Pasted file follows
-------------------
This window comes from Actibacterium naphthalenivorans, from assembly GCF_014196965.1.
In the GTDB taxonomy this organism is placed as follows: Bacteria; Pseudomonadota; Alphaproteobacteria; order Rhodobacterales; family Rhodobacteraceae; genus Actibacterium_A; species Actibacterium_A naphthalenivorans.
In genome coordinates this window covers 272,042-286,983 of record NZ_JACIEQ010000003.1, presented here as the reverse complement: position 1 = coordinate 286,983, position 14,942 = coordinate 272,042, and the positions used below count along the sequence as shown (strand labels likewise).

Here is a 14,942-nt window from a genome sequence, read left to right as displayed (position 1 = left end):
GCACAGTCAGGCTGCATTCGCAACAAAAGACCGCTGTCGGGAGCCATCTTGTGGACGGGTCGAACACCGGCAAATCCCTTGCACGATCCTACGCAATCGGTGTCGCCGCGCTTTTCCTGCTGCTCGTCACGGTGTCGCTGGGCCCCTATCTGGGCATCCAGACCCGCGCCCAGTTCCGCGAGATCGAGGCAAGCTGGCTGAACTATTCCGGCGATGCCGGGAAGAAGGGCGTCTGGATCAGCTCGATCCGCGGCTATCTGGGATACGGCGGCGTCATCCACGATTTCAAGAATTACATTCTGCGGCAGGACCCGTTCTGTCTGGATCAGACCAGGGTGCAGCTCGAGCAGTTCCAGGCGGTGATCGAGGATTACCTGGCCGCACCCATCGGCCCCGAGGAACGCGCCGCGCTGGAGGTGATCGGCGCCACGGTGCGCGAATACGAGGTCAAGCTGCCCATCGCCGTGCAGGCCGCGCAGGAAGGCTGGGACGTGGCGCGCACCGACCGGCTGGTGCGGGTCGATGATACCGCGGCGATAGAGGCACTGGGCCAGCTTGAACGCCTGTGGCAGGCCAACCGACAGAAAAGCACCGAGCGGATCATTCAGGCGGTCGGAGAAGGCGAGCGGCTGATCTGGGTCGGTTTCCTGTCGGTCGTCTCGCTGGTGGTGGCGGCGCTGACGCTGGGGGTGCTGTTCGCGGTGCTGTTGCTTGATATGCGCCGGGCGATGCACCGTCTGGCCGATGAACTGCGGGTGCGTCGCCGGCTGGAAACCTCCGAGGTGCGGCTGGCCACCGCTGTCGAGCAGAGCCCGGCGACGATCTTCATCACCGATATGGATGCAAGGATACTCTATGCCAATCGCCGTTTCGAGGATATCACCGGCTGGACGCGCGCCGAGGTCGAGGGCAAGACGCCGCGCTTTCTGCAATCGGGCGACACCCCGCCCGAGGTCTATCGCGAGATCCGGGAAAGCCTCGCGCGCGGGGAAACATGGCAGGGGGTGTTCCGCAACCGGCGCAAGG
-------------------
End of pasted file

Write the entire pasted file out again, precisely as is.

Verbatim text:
This window comes from Actibacterium naphthalenivorans, from assembly GCF_014196965.1.
In the GTDB taxonomy this organism is placed as follows: Bacteria; Pseudomonadota; Alphaproteobacteria; order Rhodobacterales; family Rhodobacteraceae; genus Actibacterium_A; species Actibacterium_A naphthalenivorans.
In genome coordinates this window covers 272,042-286,983 of record NZ_JACIEQ010000003.1, presented here as the reverse complement: position 1 = coordinate 286,983, position 14,942 = coordinate 272,042, and the positions used below count along the sequence as shown (strand labels likewise).

Here is a 14,942-nt window from a genome sequence, read left to right as displayed (position 1 = left end):
GCACAGTCAGGCTGCATTCGCAACAAAAGACCGCTGTCGGGAGCCATCTTGTGGACGGGTCGAACACCGGCAAATCCCTTGCACGATCCTACGCAATCGGTGTCGCCGCGCTTTTCCTGCTGCTCGTCACGGTGTCGCTGGGCCCCTATCTGGGCATCCAGACCCGCGCCCAGTTCCGCGAGATCGAGGCAAGCTGGCTGAACTATTCCGGCGATGCCGGGAAGAAGGGCGTCTGGATCAGCTCGATCCGCGGCTATCTGGGATACGGCGGCGTCATCCACGATTTCAAGAATTACATTCTGCGGCAGGACCCGTTCTGTCTGGATCAGACCAGGGTGCAGCTCGAGCAGTTCCAGGCGGTGATCGAGGATTACCTGGCCGCACCCATCGGCCCCGAGGAACGCGCCGCGCTGGAGGTGATCGGCGCCACGGTGCGCGAATACGAGGTCAAGCTGCCCATCGCCGTGCAGGCCGCGCAGGAAGGCTGGGACGTGGCGCGCACCGACCGGCTGGTGCGGGTCGATGATACCGCGGCGATAGAGGCACTGGGCCAGCTTGAACGCCTGTGGCAGGCCAACCGACAGAAAAGCACCGAGCGGATCATTCAGGCGGTCGGAGAAGGCGAGCGGCTGATCTGGGTCGGTTTCCTGTCGGTCGTCTCGCTGGTGGTGGCGGCGCTGACGCTGGGGGTGCTGTTCGCGGTGCTGTTGCTTGATATGCGCCGGGCGATGCACCGTCTGGCCGATGAACTGCGGGTGCGTCGCCGGCTGGAAACCTCCGAGGTGCGGCTGGCCACCGCTGTCGAGCAGAGCCCGGCGACGATCTTCATCACCGATATGGATGCAAGGATACTCTATGCCAATCGCCGTTTCGAGGATATCACCGGCTGGACGCGCGCCGAGGTCGAGGGCAAGACGCCGCGCTTTCTGCAATCGGGCGACACCCCGCCCGAGGTCTATCGCGAGATCCGGGAAAGCCTCGCGCGCGGGGAAACATGGCAGGGGGTGTTCCGCAACCGGCGCAAGG